Utopia part II (research)

My initial direction in this Utopia project has been guided by the "You Say You Want a Revolution? (circa 1966-1970)" exhibition at the v&a which sparked off ideas of an Ecological, Free-love harmonious utopia inspired by surreal psychedelia style graphics and animations -as stated in my previous post. Despite walking out the museum on that first day of the brief, with strong ideas of a final outcome, I've decided to do broader research in a small range of contemporary perspectives of utopia as pictured above. This includes an extract from "Onomatopoeia" by Charles Avery (2010) , "Andsychrony: Generating Utopia" by Stefan Wagner (2013) "White Cube Bermondsey" by Raquib Shaw (2016) and finally "Utopian Bodies" by Nadine Goepfert (2013.)

Nadine Goepfert (2013)

"Utopian Bodies" by Nadine Goepfert specifically stood out to me as I know her textile designs-specifically the memory foam pullover- are being sported by Solange Knowles in her upcoming visual release "Cranes in the Sky" which from what I've seen has really amazing artistic direction with the likes of Carlota Guerrero (check out her photography here.) So I decided to look further into Goepfert and her adaptation of Utopia and found a project she did with fashion designer Lisa Haag called "Utoption" (extracts below)

Utopian description from Goepfert's website:

UTOPTION IS A COLLABORATIVE PROJECT WITH FASHION DESIGN STUDENT LISA HAAG. IT DEALS WITH SUSTAINABILITY AND THE ENVIRONMENTALLY FRIENDLY USE OF MATERIAL IN THE CONTEXT OF FAST- & SLOW FASHION. THE AIM OF THE PROJECT IS TO RAISE AWARENESS OF THE RELATION BETWEEN QUALITY AND FUNCTION OF CLOTHING WHILE RETHINKING CONSUMER BEHAVIOUR IN REGARD TO A NEW ECOLOGICAL CONSCIOUSNESS. BASED ON THIS WE DEVELOPED TWO ALMOST IDENTICAL COLLECTIONS WHICH DISTINGUISH ONLY IN THEIR MATERIALITY. IN THE ”SLOW“-COLLECTION WE FOCUSED ON THE USE OF HIGH QUALITY GARMENTS TO INSURE A CERTAIN DURABILITY. THE SECOND COLLECTION IS BASED AROUND FAST FASHION AND THE MENTALITY OF A DISPOSABLE SOCIETY. THEREFORE IT IS ENTIRELY MADE OF PAPER TO REVEAL THE EVER GROWING URGE FOR THE NEW. HERE “FAST FASHION” IS NOT AN OPTION BUT A MUST. BOTH COLLECTIONS DEAL WITH THE VALUE AND THE ACTUAL WORTH OF A GARMENT AND VISUALIZE TWO RADICALLY DIFFERENT WAYS OF DEALING WITH FASHION IN AN ECOLOGICAL WAY.UTOPTION IS A EXPERIMENT OF PERCEPTION THAT QUESTIONS SEEMINGLY NATURAL CONVENTIONS AND WANTS TO MOTIVATE TO A NEW AWARENESS OF ECOLOGY.„THE IDEA OF DESIGN AND THE PROFESSION OF THE DESIGNER HAVE TO BE TRANSFORMED FROM THE NOTION OF A SPECIALIST FUNCTION INTO A GENERALLY VALID ATTITUDE OF RESOURCEFULNESS AND INVENTIVENESS WHICH ALLOWS PROJECTS TO BE SEEN NOT IN ISOLATION BUT IN RELATIONSHIP WITH THE THE NEED OF THE INDIVIDUAL COMMUNITY.“ LÁSZLÓ MOHOLY-NAGY, 194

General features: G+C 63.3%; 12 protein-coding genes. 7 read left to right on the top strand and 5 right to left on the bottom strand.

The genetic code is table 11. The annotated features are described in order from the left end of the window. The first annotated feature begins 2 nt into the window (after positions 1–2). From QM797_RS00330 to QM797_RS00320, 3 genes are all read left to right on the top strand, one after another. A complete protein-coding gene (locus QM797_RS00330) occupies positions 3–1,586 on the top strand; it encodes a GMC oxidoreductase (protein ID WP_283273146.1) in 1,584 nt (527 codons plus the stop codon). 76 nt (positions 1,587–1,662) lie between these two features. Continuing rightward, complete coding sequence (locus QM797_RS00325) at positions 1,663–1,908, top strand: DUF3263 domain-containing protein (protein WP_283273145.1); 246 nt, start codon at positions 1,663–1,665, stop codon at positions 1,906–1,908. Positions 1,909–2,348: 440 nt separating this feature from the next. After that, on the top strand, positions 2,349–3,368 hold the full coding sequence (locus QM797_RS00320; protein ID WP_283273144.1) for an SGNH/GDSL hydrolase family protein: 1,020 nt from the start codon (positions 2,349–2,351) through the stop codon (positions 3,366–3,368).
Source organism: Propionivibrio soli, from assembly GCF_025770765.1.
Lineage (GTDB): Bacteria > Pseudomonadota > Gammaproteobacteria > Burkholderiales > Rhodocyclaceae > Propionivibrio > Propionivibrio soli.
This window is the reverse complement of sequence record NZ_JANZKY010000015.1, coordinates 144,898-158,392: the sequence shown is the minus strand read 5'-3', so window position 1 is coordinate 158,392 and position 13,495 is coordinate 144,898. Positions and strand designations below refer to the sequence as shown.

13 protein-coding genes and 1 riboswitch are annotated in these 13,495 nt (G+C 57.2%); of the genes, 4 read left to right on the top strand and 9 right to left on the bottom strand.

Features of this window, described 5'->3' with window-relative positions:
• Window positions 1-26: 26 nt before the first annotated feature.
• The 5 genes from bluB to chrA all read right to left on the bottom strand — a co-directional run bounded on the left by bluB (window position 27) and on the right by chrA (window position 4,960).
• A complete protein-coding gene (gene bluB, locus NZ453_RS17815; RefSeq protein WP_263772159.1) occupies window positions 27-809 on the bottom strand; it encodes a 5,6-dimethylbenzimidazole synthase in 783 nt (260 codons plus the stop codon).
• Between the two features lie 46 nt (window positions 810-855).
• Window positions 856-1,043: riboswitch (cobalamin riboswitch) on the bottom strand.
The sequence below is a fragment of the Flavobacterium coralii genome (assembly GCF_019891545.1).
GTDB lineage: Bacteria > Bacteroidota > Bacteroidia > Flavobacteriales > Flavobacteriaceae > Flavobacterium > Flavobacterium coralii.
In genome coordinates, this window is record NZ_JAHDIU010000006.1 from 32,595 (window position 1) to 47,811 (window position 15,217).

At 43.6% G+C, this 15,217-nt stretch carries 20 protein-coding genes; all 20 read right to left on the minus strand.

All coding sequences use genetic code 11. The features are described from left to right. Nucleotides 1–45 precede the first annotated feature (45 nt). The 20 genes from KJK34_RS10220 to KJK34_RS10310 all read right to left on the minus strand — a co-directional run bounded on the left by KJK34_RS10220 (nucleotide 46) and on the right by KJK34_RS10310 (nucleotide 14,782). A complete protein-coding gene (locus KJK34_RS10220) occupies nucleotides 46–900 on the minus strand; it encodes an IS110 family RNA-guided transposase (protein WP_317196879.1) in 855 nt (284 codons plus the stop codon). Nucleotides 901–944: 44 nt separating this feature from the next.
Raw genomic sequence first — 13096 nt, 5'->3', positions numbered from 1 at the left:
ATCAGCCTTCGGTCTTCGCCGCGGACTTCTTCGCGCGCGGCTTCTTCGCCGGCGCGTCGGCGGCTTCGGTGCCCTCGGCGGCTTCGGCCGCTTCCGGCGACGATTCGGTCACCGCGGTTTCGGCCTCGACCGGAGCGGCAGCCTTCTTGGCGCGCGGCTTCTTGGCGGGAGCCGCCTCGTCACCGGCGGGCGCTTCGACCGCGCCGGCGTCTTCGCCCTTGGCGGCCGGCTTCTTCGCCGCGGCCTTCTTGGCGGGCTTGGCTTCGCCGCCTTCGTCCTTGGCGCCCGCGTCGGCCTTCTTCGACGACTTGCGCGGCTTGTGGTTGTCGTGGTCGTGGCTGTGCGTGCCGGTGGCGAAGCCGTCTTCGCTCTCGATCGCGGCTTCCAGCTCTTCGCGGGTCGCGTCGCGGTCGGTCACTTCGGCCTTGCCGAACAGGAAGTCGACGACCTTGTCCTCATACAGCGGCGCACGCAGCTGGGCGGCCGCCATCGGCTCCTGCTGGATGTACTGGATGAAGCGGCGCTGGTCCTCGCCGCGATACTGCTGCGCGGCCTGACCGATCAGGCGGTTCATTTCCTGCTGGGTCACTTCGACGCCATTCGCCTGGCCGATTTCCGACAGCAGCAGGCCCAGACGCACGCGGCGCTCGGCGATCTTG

This inspired me to combine both my initial idea of a late 60's inspired psychedelic utopian graphics and Goepfert's minimalistic conceptual approach to the same theme. So now i've figured out my two main references. I am going to combine styles seen in "Utoption" and my other reference piece "Gandahar" (1988) by René Laloux -which I briefly talk upon in my last post fixating on the 60s graphics, and after watching again last night is a total must in style inspiration. Just to quickly recap if you're unfamiliar to what i'm banging on about, Gandahar is a 1988 animation inspired by 1960s sci-fi/science-fantasy. Directed by René Laloux who brilliantly directed "Fantastic Planet" back in the 60s (arguably one of the most iconic foreign science fiction animations of all time, referenced by many great artists and musicians.) Gandahar is based in this ecological utopia where nature and everyday life is wrapped up in one. All mechanisms seem to be biological life forms, everything breathes and makes little noises...then suddenly this army of mechanical robots come along and disrupt the equilibrium and a handsome bloke has to come along and save the day. Its very trippy and has an amazing use of colour and sound check out the opening scenes below:


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